AU MA Social Media

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Guy Kawasaki Opens up TEDxBerkely: The Art of Innovation

Posted by siru90 on July 22, 2014

 maxresdefault TEDx-logo

I have the privilege today of attending Guy Kawasaki’s presentation at TEDxBerkely 2014: “Rethink. Redefine. Recreate.” Previously, he was an advisor to the Motorola business unit of Google and chief evangelist of Apple. Presently, he is the chief evangelist of Canva.

As always, Mr. Kawasaki is extremely humorous and entertaining. He opens up the TEDx talk with a small joke of his wife’s remarks on “wildest dream” and the talk smoothly flows to the theme “The Art of Innovation”. Mr. Kawasaki’s speech is built around 12 major points summarized from his personal experiences and observations. He also intends to “pass on” these 12 steps so we can “change the world”. The following are the 12 steps for you to initiative your own innovations.

1. Make Meaning. Mr. Kawasaki mentions that innovation should start off with making meaning instead of making money. According to Mr. Kawasaki, making meaning means “changing the world” and if you are changing the world, you probably are making money. He suggests us to determine how we can make meaning by using the examples of Apple’s meaning of democratizing computers, Google’s meaning of democratizing information and Ebay’s meaning of democratizing commerce.

2. Make Mantra. He points out that instead of making a mission statement, companies should make mantras. Mr. Kawasaki gives the audience an anti-example of Wendy’s to prove his point. The mission statement of Wendy’s is “to deliver superior quality products and services for our customers and communities through leadership, innovation and partnerships.” He suggests that the mantra of Wendy’s should be “healthy fast food”. He also recommends that mantra should be simple consisting of preferably two or three words.

3. Jump Curves. According to Mr. Kawasaki, it is a matter of perspectives. Revolutionary innovations do not occur when you bring similar ideas to the field. Success calls for radical jump from the “same stupid” curve you are on to the next curve.

4. Roll the Dicee. Great innovations are deep (fanning sandals with beer bottles openers. Yes, that’s right.), intelligent (Mykey programming the top speed of the car to the key), complete (totality of the product), empowering (making you more creative and powerful) and elegant (giving wonderful user experience).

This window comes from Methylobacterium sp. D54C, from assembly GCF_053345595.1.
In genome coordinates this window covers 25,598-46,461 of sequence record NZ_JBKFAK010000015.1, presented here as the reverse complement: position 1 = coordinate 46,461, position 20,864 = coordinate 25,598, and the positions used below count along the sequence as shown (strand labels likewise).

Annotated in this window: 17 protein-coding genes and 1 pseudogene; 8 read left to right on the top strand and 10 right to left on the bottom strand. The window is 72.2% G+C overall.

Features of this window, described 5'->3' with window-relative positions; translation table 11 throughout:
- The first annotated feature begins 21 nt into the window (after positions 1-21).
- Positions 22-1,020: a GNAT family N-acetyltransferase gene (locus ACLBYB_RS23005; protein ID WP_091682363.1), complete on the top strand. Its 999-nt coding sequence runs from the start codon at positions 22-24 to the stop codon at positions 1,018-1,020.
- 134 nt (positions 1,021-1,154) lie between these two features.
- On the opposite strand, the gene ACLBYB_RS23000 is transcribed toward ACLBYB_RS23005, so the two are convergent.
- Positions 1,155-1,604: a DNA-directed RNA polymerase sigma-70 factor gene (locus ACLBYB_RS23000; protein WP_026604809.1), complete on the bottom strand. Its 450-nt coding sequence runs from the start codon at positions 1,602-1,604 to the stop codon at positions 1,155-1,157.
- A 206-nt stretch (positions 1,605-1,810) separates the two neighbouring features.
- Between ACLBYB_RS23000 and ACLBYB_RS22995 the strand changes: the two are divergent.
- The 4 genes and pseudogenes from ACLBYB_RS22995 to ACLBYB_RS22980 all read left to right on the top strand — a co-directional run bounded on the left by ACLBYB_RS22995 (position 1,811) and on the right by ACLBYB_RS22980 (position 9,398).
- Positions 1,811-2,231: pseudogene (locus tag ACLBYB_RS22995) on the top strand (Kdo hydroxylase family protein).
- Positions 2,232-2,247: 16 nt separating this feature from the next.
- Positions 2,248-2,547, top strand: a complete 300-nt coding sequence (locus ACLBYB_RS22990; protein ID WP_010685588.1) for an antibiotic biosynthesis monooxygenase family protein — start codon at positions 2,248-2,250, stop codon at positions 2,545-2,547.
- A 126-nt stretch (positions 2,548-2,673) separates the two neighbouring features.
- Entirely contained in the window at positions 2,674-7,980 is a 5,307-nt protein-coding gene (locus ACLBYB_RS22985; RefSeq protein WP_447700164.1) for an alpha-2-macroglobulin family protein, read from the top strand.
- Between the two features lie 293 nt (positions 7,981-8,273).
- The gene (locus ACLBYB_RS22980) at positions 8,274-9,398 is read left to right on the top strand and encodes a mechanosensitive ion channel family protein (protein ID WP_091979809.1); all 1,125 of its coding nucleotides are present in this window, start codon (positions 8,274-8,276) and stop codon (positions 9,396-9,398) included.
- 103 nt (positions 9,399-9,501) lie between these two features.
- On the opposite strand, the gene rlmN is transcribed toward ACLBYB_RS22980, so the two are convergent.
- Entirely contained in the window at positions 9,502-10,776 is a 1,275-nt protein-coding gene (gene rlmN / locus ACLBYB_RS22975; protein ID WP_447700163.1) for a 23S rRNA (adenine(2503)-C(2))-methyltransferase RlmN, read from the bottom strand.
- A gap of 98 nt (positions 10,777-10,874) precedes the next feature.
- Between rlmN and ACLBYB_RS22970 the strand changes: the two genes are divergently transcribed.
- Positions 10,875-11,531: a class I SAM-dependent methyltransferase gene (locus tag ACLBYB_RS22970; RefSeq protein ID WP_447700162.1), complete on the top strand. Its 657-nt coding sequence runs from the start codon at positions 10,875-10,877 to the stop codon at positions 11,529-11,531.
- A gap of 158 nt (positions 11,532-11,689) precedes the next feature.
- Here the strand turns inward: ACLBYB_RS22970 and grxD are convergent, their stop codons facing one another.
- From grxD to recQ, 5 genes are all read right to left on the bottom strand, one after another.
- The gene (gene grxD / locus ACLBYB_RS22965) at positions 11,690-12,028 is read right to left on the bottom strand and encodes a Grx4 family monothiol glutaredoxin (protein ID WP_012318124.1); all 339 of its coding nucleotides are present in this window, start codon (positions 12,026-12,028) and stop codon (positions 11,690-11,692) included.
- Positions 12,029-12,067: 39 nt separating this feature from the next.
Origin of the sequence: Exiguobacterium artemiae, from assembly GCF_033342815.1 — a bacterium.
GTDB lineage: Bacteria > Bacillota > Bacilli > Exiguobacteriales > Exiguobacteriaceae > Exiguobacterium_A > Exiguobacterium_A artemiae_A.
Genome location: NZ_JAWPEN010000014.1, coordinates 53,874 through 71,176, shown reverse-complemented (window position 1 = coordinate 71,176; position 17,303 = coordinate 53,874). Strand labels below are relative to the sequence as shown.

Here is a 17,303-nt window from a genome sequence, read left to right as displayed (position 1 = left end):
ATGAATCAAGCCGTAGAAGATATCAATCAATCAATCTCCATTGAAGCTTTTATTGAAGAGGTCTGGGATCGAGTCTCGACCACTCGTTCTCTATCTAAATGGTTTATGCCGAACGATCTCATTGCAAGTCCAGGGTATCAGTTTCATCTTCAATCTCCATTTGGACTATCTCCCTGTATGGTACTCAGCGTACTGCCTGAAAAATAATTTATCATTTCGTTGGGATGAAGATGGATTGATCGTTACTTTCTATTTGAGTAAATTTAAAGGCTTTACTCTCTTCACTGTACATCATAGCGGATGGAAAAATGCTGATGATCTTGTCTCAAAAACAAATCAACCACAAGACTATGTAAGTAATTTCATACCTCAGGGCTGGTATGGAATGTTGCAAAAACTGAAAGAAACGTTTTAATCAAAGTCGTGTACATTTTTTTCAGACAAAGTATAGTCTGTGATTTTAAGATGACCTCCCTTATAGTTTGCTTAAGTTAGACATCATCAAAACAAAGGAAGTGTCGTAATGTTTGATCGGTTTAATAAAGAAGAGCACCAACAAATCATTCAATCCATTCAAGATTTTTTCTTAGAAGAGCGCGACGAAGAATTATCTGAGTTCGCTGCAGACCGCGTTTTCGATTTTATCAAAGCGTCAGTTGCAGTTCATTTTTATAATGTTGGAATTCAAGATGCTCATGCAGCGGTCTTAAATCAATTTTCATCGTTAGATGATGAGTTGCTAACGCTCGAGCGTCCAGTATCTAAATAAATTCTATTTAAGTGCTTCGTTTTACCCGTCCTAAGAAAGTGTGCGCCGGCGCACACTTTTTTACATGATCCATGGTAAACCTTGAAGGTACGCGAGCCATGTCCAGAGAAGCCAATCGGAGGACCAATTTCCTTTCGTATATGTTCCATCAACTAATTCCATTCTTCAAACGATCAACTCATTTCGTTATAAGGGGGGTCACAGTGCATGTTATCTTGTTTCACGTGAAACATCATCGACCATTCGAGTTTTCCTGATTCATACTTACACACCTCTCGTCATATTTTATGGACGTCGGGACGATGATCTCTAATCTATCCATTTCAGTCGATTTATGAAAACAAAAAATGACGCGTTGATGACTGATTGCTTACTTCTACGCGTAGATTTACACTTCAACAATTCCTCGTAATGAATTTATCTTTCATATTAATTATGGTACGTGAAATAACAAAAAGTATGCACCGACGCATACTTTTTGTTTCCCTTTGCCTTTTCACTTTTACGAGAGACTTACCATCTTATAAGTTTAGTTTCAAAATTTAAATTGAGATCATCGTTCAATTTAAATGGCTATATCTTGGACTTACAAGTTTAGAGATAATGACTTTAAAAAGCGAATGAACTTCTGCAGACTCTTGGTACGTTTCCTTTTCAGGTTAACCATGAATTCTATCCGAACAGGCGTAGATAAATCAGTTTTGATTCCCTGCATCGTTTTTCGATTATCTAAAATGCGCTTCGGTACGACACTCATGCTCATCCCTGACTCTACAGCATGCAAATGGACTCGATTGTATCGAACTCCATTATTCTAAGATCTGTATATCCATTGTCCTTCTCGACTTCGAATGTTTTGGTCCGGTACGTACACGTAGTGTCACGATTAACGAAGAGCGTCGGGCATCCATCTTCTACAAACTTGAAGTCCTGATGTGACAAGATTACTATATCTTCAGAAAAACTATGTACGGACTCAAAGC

5. Don’t worry, Be Crappy. It means after you jump to the next curve, it is completely okay to have revolutionary innovations that have different elements of crappiness to them.

6. Let 100 Flowers Blossom. Mr. Kawasaki mentions that positioning and branding ultimately depends on customers which are highly possible not the ones you anticipate at the start of innovation. You should focus on your customers and how they use your products.

7. Polarize People. Great products, services and innovations polarize people. You can love and hate TiVo, Macintosh and iPhone. You should not be afraid of polarizing people.

8. Churn Baby Churn. To be a successful innovator or entrepreneur, you should be “in denial” and ignore the naysayers’ words that something can’t be done. However,once the products reach the hand of customers, you need to start listening to their feedbacks.

9. Niche Thyself.  He shows a simple X-Y graph, with the four quadrants mapping the variables “Uniqueness” and “Value.” As an innovator or entrepreneur, you should find your quadrant, your position or your niche to create the products or services.

10. Perfect Your Pitch. In order to do that, you should start with knowing who your audience are and then customize the introduction of your pitch.

11. Follow the 10-20-30 Rule. It means no more than 10 PowerPoint slides, a limit of 20 minutes for the pitch, and using a 30-point font size in the presentation (to keep it simple).

12. Don’t Let the Bozos Grind You Down. Innovator and entrepreneurs should believe in yourselves and never let the “smart” people shot you down. To emphasize the importance of it, Mr. Kawasaki shows the audience of some famous “bozosity”. For instance, Xen Olsen, the founder of Digital Equipment Corp said in 1977 that “There is no reason why anyone would want a computer in their home.”

As Mr. Kawasaki finishes his speech, the audience burst into applause.


To learn more about Guy Kawasaki and his works, please visit

the slides Guy Kawasaki used for his speech at TEDXBerkeley 2014 are available on

To learn more about TEDx, please visit



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